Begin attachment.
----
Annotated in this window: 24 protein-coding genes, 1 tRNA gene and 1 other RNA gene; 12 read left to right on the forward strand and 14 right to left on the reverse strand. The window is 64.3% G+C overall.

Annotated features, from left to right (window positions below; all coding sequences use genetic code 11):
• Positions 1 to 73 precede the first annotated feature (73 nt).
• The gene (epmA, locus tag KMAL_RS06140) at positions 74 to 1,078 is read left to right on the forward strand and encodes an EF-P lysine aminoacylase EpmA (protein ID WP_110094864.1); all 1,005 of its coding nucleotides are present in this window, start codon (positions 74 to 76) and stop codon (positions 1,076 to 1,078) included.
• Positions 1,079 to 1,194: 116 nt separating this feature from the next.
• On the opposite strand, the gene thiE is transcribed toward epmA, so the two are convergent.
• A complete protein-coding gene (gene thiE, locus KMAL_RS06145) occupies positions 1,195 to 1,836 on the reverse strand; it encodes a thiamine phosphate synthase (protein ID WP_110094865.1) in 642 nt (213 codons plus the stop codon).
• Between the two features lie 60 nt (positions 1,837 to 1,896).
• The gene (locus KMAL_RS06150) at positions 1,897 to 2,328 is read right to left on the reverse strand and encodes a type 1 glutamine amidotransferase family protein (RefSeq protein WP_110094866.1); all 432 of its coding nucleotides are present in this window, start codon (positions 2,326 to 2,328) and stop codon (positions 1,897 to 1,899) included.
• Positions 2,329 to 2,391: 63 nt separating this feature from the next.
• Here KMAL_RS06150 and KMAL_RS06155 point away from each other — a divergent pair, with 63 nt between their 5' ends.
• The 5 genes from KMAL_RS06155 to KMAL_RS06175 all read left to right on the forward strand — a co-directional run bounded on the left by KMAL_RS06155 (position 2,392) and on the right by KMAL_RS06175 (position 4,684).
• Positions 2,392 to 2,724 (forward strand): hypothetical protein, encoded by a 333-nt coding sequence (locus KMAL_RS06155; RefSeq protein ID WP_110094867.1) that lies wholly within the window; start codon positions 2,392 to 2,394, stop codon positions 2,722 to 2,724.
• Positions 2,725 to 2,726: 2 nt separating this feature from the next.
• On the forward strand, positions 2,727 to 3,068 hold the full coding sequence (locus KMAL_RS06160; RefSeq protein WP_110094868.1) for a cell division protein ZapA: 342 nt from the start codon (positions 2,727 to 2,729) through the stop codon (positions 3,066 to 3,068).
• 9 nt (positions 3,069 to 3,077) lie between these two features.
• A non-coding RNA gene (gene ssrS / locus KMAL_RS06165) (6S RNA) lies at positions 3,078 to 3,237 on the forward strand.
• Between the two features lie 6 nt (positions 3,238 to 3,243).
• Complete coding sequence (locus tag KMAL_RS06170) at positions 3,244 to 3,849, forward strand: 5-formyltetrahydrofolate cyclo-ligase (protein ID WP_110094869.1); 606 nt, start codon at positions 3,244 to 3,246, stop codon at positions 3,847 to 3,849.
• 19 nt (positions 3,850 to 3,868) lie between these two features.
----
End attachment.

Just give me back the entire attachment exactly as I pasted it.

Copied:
Annotated in this window: 24 protein-coding genes, 1 tRNA gene and 1 other RNA gene; 12 read left to right on the forward strand and 14 right to left on the reverse strand. The window is 64.3% G+C overall.

Annotated features, from left to right (window positions below; all coding sequences use genetic code 11):
• Positions 1 to 73 precede the first annotated feature (73 nt).
• The gene (epmA, locus tag KMAL_RS06140) at positions 74 to 1,078 is read left to right on the forward strand and encodes an EF-P lysine aminoacylase EpmA (protein ID WP_110094864.1); all 1,005 of its coding nucleotides are present in this window, start codon (positions 74 to 76) and stop codon (positions 1,076 to 1,078) included.
• Positions 1,079 to 1,194: 116 nt separating this feature from the next.
• On the opposite strand, the gene thiE is transcribed toward epmA, so the two are convergent.
• A complete protein-coding gene (gene thiE, locus KMAL_RS06145) occupies positions 1,195 to 1,836 on the reverse strand; it encodes a thiamine phosphate synthase (protein ID WP_110094865.1) in 642 nt (213 codons plus the stop codon).
• Between the two features lie 60 nt (positions 1,837 to 1,896).
• The gene (locus KMAL_RS06150) at positions 1,897 to 2,328 is read right to left on the reverse strand and encodes a type 1 glutamine amidotransferase family protein (RefSeq protein WP_110094866.1); all 432 of its coding nucleotides are present in this window, start codon (positions 2,326 to 2,328) and stop codon (positions 1,897 to 1,899) included.
• Positions 2,329 to 2,391: 63 nt separating this feature from the next.
• Here KMAL_RS06150 and KMAL_RS06155 point away from each other — a divergent pair, with 63 nt between their 5' ends.
• The 5 genes from KMAL_RS06155 to KMAL_RS06175 all read left to right on the forward strand — a co-directional run bounded on the left by KMAL_RS06155 (position 2,392) and on the right by KMAL_RS06175 (position 4,684).
• Positions 2,392 to 2,724 (forward strand): hypothetical protein, encoded by a 333-nt coding sequence (locus KMAL_RS06155; RefSeq protein ID WP_110094867.1) that lies wholly within the window; start codon positions 2,392 to 2,394, stop codon positions 2,722 to 2,724.
• Positions 2,725 to 2,726: 2 nt separating this feature from the next.
• On the forward strand, positions 2,727 to 3,068 hold the full coding sequence (locus KMAL_RS06160; RefSeq protein WP_110094868.1) for a cell division protein ZapA: 342 nt from the start codon (positions 2,727 to 2,729) through the stop codon (positions 3,066 to 3,068).
• 9 nt (positions 3,069 to 3,077) lie between these two features.
• A non-coding RNA gene (gene ssrS / locus KMAL_RS06165) (6S RNA) lies at positions 3,078 to 3,237 on the forward strand.
• Between the two features lie 6 nt (positions 3,238 to 3,243).
• Complete coding sequence (locus tag KMAL_RS06170) at positions 3,244 to 3,849, forward strand: 5-formyltetrahydrofolate cyclo-ligase (protein ID WP_110094869.1); 606 nt, start codon at positions 3,244 to 3,246, stop codon at positions 3,847 to 3,849.
• 19 nt (positions 3,850 to 3,868) lie between these two features.